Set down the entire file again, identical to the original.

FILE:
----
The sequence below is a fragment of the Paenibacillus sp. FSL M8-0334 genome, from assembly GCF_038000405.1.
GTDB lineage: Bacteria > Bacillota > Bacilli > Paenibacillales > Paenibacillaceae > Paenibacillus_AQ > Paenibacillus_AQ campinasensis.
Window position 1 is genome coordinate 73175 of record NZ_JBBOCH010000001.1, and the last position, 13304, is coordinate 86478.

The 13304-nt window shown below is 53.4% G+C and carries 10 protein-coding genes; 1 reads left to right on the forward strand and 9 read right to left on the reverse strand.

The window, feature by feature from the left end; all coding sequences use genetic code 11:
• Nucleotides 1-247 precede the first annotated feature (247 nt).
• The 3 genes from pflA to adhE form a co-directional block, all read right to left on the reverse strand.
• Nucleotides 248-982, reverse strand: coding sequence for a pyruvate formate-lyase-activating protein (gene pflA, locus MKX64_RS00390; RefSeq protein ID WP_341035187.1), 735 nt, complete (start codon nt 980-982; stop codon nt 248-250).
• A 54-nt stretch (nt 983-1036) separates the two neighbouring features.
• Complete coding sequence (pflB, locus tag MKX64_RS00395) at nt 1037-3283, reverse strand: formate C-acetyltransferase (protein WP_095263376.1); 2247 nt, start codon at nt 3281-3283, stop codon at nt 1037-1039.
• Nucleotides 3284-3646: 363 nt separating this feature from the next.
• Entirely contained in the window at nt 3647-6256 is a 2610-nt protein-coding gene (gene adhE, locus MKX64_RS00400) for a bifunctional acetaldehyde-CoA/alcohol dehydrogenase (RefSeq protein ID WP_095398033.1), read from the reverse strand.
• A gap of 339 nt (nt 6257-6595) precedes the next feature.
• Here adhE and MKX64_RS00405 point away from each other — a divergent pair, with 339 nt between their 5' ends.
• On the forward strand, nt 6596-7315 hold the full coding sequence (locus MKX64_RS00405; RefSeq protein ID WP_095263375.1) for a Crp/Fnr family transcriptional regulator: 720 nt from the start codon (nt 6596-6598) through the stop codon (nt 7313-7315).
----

The sequence below is a fragment of the Paenibacillus sp. FSL M8-0334 genome, from assembly GCF_038000405.1.
GTDB lineage: Bacteria > Bacillota > Bacilli > Paenibacillales > Paenibacillaceae > Paenibacillus_AQ > Paenibacillus_AQ campinasensis.
Window position 1 is genome coordinate 73175 of record NZ_JBBOCH010000001.1, and the last position, 13304, is coordinate 86478.

The 13304-nt window shown below is 53.4% G+C and carries 10 protein-coding genes; 1 reads left to right on the forward strand and 9 read right to left on the reverse strand.

The window, feature by feature from the left end; all coding sequences use genetic code 11:
• Nucleotides 1-247 precede the first annotated feature (247 nt).
• The 3 genes from pflA to adhE form a co-directional block, all read right to left on the reverse strand.
• Nucleotides 248-982, reverse strand: coding sequence for a pyruvate formate-lyase-activating protein (gene pflA, locus MKX64_RS00390; RefSeq protein ID WP_341035187.1), 735 nt, complete (start codon nt 980-982; stop codon nt 248-250).
• A 54-nt stretch (nt 983-1036) separates the two neighbouring features.
• Complete coding sequence (pflB, locus tag MKX64_RS00395) at nt 1037-3283, reverse strand: formate C-acetyltransferase (protein WP_095263376.1); 2247 nt, start codon at nt 3281-3283, stop codon at nt 1037-1039.
• Nucleotides 3284-3646: 363 nt separating this feature from the next.
• Entirely contained in the window at nt 3647-6256 is a 2610-nt protein-coding gene (gene adhE, locus MKX64_RS00400) for a bifunctional acetaldehyde-CoA/alcohol dehydrogenase (RefSeq protein ID WP_095398033.1), read from the reverse strand.
• A gap of 339 nt (nt 6257-6595) precedes the next feature.
• Here adhE and MKX64_RS00405 point away from each other — a divergent pair, with 339 nt between their 5' ends.
• On the forward strand, nt 6596-7315 hold the full coding sequence (locus MKX64_RS00405; RefSeq protein ID WP_095263375.1) for a Crp/Fnr family transcriptional regulator: 720 nt from the start codon (nt 6596-6598) through the stop codon (nt 7313-7315).